Penelope was created as an epilogue to the Odysseus by the Royal Flemish Theatre: a 24-hour piece in which the integral Odyssey was told by 24 men.
Once all the verbal commotion made by the 24 men telling the story of the Odyssey had stormed across the stage, Lisbeth Gruwez presented a wordless reply of the purest simplicity: for twenty minutes she conjured up in dance all the sidelined women of the Odyssey, and thereby offered all these men a response.
Lisbeth Gruwez wanted to add an open end to Odysseus by reducing the verbal abundance to a non-verbal nil. No trickerio, no deceptio: in Penelope she uses only her own body to represent Penelope’s waiting and other elements. As Lisbeth remarks, ‘Penelope waits, struggling with time and longing. Her movement is that of standstill.’ This moulds this unique combination of movement and standstill into the form of a spiral: a figure that is simultaneously limited and unlimited. Her aim is to conceive of time not as linear, but as circular.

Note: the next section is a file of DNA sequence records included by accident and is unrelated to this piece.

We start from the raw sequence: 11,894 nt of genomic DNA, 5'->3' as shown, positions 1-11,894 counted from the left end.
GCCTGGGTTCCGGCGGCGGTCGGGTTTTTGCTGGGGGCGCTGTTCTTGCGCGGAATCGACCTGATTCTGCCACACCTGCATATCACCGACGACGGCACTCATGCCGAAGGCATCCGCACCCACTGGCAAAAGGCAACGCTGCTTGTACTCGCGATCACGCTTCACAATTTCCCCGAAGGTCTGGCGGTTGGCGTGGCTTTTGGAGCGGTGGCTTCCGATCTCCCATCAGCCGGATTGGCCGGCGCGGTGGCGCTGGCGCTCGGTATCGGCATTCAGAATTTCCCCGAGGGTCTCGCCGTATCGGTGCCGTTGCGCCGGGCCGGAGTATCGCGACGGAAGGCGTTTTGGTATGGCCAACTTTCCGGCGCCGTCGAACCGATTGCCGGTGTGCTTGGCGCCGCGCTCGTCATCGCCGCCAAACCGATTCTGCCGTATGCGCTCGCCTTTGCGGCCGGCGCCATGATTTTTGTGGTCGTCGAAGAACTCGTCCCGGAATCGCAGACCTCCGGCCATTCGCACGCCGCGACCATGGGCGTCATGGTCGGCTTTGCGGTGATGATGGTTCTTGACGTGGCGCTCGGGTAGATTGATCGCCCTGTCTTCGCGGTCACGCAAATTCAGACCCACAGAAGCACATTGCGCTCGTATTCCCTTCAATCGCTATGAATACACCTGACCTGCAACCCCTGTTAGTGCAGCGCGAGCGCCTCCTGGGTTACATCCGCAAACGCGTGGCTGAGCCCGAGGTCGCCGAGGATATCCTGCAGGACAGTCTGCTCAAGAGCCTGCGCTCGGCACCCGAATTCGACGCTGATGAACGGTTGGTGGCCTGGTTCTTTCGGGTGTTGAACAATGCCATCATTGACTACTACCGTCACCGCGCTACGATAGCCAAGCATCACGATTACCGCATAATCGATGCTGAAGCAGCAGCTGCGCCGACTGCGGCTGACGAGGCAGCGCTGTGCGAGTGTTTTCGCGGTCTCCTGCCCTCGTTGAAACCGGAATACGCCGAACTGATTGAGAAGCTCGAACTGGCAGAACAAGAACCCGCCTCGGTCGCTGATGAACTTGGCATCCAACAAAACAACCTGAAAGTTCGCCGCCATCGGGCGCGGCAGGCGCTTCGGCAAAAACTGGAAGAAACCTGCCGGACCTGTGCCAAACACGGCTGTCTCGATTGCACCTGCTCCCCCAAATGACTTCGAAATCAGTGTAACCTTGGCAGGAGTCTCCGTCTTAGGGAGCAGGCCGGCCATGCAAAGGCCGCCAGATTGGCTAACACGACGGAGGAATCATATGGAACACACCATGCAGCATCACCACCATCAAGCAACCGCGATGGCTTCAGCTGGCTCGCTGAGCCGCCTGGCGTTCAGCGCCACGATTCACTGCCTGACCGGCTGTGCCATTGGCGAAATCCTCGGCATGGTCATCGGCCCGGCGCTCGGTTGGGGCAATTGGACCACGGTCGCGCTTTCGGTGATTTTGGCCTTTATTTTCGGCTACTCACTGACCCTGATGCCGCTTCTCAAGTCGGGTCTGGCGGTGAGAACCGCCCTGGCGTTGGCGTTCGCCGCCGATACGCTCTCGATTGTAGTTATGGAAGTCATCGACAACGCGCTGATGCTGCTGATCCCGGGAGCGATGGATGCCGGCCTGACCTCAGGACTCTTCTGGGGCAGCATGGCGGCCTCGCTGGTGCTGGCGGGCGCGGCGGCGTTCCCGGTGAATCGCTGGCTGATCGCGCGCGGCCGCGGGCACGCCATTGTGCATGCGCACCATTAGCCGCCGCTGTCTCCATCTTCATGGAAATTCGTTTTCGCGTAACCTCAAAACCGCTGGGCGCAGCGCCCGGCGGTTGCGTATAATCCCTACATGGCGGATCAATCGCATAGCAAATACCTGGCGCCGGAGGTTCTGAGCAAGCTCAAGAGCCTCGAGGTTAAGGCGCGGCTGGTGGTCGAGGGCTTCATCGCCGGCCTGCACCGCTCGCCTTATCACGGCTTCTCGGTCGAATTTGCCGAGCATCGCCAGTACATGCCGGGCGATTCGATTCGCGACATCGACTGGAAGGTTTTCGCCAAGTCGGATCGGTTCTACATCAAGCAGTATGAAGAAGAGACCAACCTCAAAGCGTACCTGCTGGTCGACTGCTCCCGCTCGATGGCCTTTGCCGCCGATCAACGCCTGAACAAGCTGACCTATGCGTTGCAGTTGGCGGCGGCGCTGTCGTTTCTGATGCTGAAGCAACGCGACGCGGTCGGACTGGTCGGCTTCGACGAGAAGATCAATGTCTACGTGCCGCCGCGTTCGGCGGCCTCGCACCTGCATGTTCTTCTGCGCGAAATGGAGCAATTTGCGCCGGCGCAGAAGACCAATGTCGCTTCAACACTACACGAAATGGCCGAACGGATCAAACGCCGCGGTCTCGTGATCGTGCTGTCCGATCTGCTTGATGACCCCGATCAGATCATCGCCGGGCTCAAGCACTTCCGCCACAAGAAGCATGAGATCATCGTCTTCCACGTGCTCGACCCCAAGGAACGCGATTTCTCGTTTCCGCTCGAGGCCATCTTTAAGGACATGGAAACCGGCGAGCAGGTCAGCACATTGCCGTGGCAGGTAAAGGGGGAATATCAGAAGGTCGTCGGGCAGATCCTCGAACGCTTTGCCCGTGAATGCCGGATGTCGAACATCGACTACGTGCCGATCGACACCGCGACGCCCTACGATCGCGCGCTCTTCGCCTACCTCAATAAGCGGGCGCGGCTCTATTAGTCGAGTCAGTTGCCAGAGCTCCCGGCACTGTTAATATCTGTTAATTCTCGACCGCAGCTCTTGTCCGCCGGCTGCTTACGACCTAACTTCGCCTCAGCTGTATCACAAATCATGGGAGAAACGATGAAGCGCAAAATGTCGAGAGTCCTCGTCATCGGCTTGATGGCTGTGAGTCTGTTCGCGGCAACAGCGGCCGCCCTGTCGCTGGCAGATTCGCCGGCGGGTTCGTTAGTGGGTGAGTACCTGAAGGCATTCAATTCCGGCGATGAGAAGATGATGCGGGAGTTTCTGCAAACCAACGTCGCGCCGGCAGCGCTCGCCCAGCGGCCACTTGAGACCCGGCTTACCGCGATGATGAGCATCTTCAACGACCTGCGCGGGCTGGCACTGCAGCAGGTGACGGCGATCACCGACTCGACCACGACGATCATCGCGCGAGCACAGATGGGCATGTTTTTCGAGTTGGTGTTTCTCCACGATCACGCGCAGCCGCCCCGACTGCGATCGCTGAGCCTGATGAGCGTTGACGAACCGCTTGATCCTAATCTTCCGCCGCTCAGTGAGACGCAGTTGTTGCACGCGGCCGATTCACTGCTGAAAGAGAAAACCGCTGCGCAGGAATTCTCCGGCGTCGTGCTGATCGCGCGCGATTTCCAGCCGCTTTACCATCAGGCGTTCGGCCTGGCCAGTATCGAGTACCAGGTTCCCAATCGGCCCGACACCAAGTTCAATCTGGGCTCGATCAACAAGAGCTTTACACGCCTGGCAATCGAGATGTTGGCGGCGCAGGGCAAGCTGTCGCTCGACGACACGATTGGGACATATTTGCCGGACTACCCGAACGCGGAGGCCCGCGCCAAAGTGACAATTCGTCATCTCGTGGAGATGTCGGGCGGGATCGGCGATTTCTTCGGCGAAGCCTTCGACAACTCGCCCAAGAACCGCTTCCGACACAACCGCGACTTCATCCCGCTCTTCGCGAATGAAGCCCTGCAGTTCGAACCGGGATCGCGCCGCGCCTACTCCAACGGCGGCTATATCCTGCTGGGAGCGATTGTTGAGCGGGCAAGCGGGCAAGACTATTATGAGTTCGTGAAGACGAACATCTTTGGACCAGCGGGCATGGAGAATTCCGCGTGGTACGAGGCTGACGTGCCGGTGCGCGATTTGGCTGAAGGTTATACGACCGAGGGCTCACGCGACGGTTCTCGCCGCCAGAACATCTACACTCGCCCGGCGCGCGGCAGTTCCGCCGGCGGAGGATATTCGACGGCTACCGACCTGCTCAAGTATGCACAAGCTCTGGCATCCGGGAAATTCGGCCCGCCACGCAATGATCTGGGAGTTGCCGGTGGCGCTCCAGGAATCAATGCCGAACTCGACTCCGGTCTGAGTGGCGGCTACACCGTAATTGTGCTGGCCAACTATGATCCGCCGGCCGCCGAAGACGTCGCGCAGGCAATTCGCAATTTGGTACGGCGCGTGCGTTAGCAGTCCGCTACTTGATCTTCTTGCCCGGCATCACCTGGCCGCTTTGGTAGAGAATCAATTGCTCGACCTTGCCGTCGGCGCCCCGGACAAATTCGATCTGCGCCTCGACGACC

After all, ‘has there actually ever been an end to the cycle of violence that the Odyssey depicts?’ According to Lisbeth, this is the main question in the poem. She interprets it in its entirety as an eternal recurrence of (male) violence: a cycle of trial and error, of attack and relapse. In this interpretation, Penelope – and by extension women in general – are the symbol of commitment and reconciliation, while the male idiom of glory and heroism leads only to division.
Gruwez dances Penelope under the guidance of Maarten Van Cauwenberghe, her established partner at Voetvolk, who developped music that both underpins and challenges the solo — like a sort of counterpoint. Together, they intend to (briefly) solidify time.